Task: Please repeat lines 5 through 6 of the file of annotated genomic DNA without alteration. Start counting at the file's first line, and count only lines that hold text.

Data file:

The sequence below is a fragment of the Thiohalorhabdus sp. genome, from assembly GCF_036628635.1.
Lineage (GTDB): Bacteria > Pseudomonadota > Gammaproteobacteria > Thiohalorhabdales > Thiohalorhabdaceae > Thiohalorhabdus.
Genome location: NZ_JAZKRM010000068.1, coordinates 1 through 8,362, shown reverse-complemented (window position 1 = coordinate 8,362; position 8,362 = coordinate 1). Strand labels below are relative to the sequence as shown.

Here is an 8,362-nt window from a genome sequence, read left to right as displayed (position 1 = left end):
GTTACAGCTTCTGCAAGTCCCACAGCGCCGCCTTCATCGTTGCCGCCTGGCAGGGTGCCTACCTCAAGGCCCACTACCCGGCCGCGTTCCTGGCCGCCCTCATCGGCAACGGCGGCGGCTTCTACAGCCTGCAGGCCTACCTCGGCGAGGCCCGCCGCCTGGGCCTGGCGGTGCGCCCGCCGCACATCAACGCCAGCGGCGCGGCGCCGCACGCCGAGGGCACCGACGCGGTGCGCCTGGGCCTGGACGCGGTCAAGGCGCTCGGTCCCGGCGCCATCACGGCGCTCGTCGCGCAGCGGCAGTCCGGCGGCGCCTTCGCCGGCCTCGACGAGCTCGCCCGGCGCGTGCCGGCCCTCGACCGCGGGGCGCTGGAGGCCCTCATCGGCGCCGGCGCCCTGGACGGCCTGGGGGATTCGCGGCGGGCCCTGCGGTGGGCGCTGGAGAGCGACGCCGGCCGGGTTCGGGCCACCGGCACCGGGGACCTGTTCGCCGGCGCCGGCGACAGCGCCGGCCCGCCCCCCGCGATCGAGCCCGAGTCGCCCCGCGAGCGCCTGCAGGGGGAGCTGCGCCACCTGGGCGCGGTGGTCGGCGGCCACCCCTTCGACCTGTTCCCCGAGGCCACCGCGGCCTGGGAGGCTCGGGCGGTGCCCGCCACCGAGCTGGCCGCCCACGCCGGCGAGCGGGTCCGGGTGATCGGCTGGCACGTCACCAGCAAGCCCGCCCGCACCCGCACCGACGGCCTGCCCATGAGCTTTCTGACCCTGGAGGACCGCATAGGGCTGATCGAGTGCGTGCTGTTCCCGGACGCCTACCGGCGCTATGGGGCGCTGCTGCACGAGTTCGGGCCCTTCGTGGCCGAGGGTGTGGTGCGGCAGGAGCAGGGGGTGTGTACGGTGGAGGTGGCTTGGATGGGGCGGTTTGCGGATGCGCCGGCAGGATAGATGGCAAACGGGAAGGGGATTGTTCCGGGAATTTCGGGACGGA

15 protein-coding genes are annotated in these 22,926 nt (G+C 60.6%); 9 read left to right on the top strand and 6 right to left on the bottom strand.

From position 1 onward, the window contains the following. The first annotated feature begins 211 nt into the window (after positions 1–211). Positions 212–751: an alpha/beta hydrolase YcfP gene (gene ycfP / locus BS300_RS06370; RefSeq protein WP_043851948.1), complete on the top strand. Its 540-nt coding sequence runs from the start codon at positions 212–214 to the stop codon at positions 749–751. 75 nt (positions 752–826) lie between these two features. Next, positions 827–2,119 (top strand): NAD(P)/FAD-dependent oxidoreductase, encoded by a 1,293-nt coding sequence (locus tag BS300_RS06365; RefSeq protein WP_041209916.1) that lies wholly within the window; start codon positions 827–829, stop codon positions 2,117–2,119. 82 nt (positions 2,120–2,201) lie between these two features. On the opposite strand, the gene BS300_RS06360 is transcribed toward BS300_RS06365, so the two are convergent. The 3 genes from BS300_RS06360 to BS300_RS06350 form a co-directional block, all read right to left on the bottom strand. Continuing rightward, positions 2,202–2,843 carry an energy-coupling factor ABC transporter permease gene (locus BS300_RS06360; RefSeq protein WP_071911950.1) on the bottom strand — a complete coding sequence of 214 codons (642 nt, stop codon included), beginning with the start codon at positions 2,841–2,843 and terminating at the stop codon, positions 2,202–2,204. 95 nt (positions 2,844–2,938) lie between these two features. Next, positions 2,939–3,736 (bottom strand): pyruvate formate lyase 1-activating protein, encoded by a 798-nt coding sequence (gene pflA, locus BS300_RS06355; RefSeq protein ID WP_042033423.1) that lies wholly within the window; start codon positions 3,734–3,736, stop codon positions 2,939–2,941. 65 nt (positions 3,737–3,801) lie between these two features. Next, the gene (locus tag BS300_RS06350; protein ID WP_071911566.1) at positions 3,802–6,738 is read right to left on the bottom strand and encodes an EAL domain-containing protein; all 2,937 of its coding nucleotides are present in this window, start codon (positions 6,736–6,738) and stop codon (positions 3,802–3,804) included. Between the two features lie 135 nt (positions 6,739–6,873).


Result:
GTTACAGCTTCTGCAAGTCCCACAGCGCCGCCTTCATCGTTGCCGCCTGGCAGGGTGCCTACCTCAAGGCCCACTACCCGGCCGCGTTCCTGGCCGCCCTCATCGGCAACGGCGGCGGCTTCTACAGCCTGCAGGCCTACCTCGGCGAGGCCCGCCGCCTGGGCCTGGCGGTGCGCCCGCCGCACATCAACGCCAGCGGCGCGGCGCCGCACGCCGAGGGCACCGACGCGGTGCGCCTGGGCCTGGACGCGGTCAAGGCGCTCGGTCCCGGCGCCATCACGGCGCTCGTCGCGCAGCGGCAGTCCGGCGGCGCCTTCGCCGGCCTCGACGAGCTCGCCCGGCGCGTGCCGGCCCTCGACCGCGGGGCGCTGGAGGCCCTCATCGGCGCCGGCGCCCTGGACGGCCTGGGGGATTCGCGGCGGGCCCTGCGGTGGGCGCTGGAGAGCGACGCCGGCCGGGTTCGGGCCACCGGCACCGGGGACCTGTTCGCCGGCGCCGGCGACAGCGCCGGCCCGCCCCCCGCGATCGAGCCCGAGTCGCCCCGCGAGCGCCTGCAGGGGGAGCTGCGCCACCTGGGCGCGGTGGTCGGCGGCCACCCCTTCGACCTGTTCCCCGAGGCCACCGCGGCCTGGGAGGCTCGGGCGGTGCCCGCCACCGAGCTGGCCGCCCACGCCGGCGAGCGGGTCCGGGTGATCGGCTGGCACGTCACCAGCAAGCCCGCCCGCACCCGCACCGACGGCCTGCCCATGAGCTTTCTGACCCTGGAGGACCGCATAGGGCTGATCGAGTGCGTGCTGTTCCCGGACGCCTACCGGCGCTATGGGGCGCTGCTGCACGAGTTCGGGCCCTTCGTGGCCGAGGGTGTGGTGCGGCAGGAGCAGGGGGTGTGTACGGTGGAGGTGGCTTGGATGGGGCGGTTTGCGGATGCGCCGGCAGGATAGATGGCAAACGGGAAGGGGATTGTTCCGGGAATTTCGGGACGGA

15 protein-coding genes are annotated in these 22,926 nt (G+C 60.6%); 9 read left to right on the top strand and 6 right to left on the bottom strand.